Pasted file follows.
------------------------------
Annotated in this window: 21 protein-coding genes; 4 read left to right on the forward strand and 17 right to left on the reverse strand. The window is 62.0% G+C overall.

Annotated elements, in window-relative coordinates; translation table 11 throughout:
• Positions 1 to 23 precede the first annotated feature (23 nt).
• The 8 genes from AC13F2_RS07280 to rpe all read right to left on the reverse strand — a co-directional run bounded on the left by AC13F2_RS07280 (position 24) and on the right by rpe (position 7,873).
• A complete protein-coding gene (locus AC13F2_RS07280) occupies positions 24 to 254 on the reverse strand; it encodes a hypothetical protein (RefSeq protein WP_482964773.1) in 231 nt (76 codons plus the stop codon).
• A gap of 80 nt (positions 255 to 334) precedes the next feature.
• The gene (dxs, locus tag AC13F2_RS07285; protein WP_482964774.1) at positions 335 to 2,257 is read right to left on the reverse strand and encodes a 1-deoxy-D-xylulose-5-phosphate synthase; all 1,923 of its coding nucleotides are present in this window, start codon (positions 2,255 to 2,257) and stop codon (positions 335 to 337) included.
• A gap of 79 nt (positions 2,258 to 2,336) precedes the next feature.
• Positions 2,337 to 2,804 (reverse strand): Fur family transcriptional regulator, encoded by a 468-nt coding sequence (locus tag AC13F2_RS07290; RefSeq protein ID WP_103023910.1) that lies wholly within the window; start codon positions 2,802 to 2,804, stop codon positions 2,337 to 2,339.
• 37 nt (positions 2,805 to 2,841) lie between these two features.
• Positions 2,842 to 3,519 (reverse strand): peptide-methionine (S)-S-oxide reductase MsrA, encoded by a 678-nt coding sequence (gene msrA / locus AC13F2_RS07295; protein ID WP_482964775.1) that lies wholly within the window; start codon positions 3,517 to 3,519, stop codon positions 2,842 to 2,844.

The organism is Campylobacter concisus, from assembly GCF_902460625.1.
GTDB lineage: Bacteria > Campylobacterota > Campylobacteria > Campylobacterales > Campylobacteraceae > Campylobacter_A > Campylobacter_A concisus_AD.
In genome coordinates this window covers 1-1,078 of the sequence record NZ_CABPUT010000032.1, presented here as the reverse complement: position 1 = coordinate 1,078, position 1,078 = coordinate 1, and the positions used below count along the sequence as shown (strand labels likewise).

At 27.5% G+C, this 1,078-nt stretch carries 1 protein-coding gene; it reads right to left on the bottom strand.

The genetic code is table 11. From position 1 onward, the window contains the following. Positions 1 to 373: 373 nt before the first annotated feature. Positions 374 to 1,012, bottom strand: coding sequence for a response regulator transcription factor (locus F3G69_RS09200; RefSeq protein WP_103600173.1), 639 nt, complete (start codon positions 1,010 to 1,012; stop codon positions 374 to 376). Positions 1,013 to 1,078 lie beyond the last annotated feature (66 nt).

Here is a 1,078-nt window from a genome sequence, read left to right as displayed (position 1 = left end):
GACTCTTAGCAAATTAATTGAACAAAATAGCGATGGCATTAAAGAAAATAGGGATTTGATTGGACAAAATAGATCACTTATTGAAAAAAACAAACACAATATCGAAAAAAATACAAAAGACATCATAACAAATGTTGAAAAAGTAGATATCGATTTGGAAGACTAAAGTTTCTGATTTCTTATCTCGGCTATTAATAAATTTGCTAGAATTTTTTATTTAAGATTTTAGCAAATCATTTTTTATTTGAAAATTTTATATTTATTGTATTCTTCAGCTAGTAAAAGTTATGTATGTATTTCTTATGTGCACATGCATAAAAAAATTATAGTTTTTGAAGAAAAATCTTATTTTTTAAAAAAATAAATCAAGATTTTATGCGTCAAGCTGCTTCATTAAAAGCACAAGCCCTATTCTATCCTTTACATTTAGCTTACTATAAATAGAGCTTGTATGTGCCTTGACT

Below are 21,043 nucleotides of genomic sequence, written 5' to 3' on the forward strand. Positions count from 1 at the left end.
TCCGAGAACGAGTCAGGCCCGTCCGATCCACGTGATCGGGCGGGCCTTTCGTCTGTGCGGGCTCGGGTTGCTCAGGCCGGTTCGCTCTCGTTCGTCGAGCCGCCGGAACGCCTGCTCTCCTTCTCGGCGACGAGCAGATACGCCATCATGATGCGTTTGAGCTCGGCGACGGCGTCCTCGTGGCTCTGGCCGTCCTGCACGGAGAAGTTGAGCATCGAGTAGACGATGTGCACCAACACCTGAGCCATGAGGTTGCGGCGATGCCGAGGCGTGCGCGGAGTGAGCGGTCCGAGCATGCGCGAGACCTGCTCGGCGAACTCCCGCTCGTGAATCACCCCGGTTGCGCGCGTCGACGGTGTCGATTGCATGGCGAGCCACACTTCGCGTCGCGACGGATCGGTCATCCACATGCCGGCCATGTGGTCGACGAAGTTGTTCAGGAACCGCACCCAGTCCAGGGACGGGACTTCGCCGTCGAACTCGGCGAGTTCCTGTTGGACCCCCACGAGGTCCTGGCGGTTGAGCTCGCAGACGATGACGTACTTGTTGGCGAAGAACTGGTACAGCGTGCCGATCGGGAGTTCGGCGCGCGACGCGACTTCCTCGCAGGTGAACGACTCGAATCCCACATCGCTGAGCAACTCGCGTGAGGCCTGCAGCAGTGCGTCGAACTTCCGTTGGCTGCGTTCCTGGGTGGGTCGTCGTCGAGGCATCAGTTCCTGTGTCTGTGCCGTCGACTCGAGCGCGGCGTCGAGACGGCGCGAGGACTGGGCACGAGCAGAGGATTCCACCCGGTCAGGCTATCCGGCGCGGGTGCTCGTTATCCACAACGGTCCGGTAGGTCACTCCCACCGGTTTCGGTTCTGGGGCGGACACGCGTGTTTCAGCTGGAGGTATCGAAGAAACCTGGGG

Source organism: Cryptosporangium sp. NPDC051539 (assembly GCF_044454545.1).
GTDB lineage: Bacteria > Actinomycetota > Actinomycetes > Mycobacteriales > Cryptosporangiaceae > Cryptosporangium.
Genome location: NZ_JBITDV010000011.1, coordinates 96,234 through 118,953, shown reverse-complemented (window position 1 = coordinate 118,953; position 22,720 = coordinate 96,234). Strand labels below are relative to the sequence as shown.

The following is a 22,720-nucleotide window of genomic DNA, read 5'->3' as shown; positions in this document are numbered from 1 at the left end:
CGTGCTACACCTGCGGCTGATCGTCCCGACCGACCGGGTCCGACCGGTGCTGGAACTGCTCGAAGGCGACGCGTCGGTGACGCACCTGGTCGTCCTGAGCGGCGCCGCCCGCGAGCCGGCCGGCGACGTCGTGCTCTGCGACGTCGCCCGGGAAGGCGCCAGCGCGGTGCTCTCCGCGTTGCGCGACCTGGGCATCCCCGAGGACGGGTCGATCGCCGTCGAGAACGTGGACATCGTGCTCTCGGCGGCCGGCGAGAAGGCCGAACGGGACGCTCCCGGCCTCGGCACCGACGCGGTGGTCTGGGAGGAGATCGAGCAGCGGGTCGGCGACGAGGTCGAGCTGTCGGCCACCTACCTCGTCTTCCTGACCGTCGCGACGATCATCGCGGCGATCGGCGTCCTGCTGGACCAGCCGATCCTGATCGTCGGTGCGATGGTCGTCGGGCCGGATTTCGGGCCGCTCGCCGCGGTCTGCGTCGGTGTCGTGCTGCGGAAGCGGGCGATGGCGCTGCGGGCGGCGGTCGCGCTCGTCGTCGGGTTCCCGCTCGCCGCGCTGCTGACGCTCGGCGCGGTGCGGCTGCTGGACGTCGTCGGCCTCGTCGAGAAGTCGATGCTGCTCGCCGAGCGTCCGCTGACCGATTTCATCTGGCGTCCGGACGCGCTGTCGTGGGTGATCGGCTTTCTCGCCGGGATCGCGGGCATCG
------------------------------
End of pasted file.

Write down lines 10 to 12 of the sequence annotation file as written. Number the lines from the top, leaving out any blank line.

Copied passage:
• 37 nt (positions 2,805 to 2,841) lie between these two features.
• Positions 2,842 to 3,519 (reverse strand): peptide-methionine (S)-S-oxide reductase MsrA, encoded by a 678-nt coding sequence (gene msrA / locus AC13F2_RS07295; protein ID WP_482964775.1) that lies wholly within the window; start codon positions 3,517 to 3,519, stop codon positions 2,842 to 2,844.

The organism is Campylobacter concisus, from assembly GCF_902460625.1.